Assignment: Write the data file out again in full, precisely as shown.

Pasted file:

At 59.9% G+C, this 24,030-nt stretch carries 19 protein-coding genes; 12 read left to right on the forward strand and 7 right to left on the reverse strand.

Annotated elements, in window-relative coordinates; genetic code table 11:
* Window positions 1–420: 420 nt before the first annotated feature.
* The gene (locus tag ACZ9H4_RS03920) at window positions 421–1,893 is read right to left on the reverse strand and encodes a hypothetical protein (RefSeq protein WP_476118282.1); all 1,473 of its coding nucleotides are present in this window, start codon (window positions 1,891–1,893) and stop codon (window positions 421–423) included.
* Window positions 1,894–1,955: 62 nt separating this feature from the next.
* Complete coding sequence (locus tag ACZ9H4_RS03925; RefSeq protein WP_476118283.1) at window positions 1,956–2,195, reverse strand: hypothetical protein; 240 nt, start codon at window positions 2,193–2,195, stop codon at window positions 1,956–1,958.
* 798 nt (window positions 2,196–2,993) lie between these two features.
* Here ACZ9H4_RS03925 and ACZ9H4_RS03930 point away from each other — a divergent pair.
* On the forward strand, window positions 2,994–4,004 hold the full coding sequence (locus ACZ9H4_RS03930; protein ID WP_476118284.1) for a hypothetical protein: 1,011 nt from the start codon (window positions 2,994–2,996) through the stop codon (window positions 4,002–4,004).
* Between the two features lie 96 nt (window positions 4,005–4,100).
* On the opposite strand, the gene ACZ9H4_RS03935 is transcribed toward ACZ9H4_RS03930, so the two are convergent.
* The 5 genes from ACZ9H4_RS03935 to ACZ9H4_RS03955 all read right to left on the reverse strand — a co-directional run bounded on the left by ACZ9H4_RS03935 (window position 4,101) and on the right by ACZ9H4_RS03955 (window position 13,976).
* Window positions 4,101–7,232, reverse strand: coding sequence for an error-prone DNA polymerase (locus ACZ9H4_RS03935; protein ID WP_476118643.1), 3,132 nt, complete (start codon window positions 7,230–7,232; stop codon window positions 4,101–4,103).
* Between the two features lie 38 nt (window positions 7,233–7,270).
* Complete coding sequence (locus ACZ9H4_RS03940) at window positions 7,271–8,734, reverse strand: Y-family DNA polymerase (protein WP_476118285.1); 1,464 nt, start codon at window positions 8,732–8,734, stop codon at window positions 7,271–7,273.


At 59.9% G+C, this 24,030-nt stretch carries 19 protein-coding genes; 12 read left to right on the forward strand and 7 right to left on the reverse strand.

Annotated elements, in window-relative coordinates; genetic code table 11:
* Window positions 1–420: 420 nt before the first annotated feature.
* The gene (locus tag ACZ9H4_RS03920) at window positions 421–1,893 is read right to left on the reverse strand and encodes a hypothetical protein (RefSeq protein WP_476118282.1); all 1,473 of its coding nucleotides are present in this window, start codon (window positions 1,891–1,893) and stop codon (window positions 421–423) included.
* Window positions 1,894–1,955: 62 nt separating this feature from the next.
* Complete coding sequence (locus tag ACZ9H4_RS03925; RefSeq protein WP_476118283.1) at window positions 1,956–2,195, reverse strand: hypothetical protein; 240 nt, start codon at window positions 2,193–2,195, stop codon at window positions 1,956–1,958.
* 798 nt (window positions 2,196–2,993) lie between these two features.
* Here ACZ9H4_RS03925 and ACZ9H4_RS03930 point away from each other — a divergent pair.
* On the forward strand, window positions 2,994–4,004 hold the full coding sequence (locus ACZ9H4_RS03930; protein ID WP_476118284.1) for a hypothetical protein: 1,011 nt from the start codon (window positions 2,994–2,996) through the stop codon (window positions 4,002–4,004).
* Between the two features lie 96 nt (window positions 4,005–4,100).
* On the opposite strand, the gene ACZ9H4_RS03935 is transcribed toward ACZ9H4_RS03930, so the two are convergent.
* The 5 genes from ACZ9H4_RS03935 to ACZ9H4_RS03955 all read right to left on the reverse strand — a co-directional run bounded on the left by ACZ9H4_RS03935 (window position 4,101) and on the right by ACZ9H4_RS03955 (window position 13,976).
* Window positions 4,101–7,232, reverse strand: coding sequence for an error-prone DNA polymerase (locus ACZ9H4_RS03935; protein ID WP_476118643.1), 3,132 nt, complete (start codon window positions 7,230–7,232; stop codon window positions 4,101–4,103).
* Between the two features lie 38 nt (window positions 7,233–7,270).
* Complete coding sequence (locus ACZ9H4_RS03940) at window positions 7,271–8,734, reverse strand: Y-family DNA polymerase (protein WP_476118285.1); 1,464 nt, start codon at window positions 8,732–8,734, stop codon at window positions 7,271–7,273.